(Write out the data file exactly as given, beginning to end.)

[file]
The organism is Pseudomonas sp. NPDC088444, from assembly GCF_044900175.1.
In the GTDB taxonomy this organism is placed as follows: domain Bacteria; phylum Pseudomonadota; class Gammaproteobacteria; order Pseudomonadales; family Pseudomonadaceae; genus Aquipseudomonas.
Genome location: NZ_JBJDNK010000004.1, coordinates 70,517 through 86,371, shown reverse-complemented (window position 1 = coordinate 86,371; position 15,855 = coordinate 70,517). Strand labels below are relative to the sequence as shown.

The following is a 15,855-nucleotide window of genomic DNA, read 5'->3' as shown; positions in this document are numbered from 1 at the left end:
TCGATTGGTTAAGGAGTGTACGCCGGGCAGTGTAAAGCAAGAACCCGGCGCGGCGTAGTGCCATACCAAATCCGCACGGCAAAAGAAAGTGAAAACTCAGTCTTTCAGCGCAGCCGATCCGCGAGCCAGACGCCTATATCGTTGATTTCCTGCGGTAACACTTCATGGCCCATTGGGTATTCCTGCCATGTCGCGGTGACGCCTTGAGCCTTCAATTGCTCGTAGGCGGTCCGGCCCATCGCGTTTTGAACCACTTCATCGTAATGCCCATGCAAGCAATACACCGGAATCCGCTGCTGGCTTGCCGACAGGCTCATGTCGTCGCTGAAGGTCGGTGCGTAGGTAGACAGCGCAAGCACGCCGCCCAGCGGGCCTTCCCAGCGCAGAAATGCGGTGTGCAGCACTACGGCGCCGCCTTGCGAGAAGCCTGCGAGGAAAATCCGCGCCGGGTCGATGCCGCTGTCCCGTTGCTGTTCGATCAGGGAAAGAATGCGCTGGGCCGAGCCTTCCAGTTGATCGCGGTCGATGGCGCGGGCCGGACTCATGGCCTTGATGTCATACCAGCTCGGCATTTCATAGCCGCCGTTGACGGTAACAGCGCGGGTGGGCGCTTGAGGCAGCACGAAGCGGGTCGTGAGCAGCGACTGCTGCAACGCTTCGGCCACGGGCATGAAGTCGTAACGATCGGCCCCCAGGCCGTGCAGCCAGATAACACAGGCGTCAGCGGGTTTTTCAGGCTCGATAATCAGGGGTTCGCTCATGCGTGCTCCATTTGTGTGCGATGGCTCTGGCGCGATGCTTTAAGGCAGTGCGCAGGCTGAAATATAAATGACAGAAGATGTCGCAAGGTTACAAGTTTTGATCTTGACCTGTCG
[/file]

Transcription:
The organism is Pseudomonas sp. NPDC088444, from assembly GCF_044900175.1.
In the GTDB taxonomy this organism is placed as follows: domain Bacteria; phylum Pseudomonadota; class Gammaproteobacteria; order Pseudomonadales; family Pseudomonadaceae; genus Aquipseudomonas.
Genome location: NZ_JBJDNK010000004.1, coordinates 70,517 through 86,371, shown reverse-complemented (window position 1 = coordinate 86,371; position 15,855 = coordinate 70,517). Strand labels below are relative to the sequence as shown.

The following is a 15,855-nucleotide window of genomic DNA, read 5'->3' as shown; positions in this document are numbered from 1 at the left end:
TCGATTGGTTAAGGAGTGTACGCCGGGCAGTGTAAAGCAAGAACCCGGCGCGGCGTAGTGCCATACCAAATCCGCACGGCAAAAGAAAGTGAAAACTCAGTCTTTCAGCGCAGCCGATCCGCGAGCCAGACGCCTATATCGTTGATTTCCTGCGGTAACACTTCATGGCCCATTGGGTATTCCTGCCATGTCGCGGTGACGCCTTGAGCCTTCAATTGCTCGTAGGCGGTCCGGCCCATCGCGTTTTGAACCACTTCATCGTAATGCCCATGCAAGCAATACACCGGAATCCGCTGCTGGCTTGCCGACAGGCTCATGTCGTCGCTGAAGGTCGGTGCGTAGGTAGACAGCGCAAGCACGCCGCCCAGCGGGCCTTCCCAGCGCAGAAATGCGGTGTGCAGCACTACGGCGCCGCCTTGCGAGAAGCCTGCGAGGAAAATCCGCGCCGGGTCGATGCCGCTGTCCCGTTGCTGTTCGATCAGGGAAAGAATGCGCTGGGCCGAGCCTTCCAGTTGATCGCGGTCGATGGCGCGGGCCGGACTCATGGCCTTGATGTCATACCAGCTCGGCATTTCATAGCCGCCGTTGACGGTAACAGCGCGGGTGGGCGCTTGAGGCAGCACGAAGCGGGTCGTGAGCAGCGACTGCTGCAACGCTTCGGCCACGGGCATGAAGTCGTAACGATCGGCCCCCAGGCCGTGCAGCCAGATAACACAGGCGTCAGCGGGTTTTTCAGGCTCGATAATCAGGGGTTCGCTCATGCGTGCTCCATTTGTGTGCGATGGCTCTGGCGCGATGCTTTAAGGCAGTGCGCAGGCTGAAATATAAATGACAGAAGATGTCGCAAGGTTACAAGTTTTGATCTTGACCTGTCG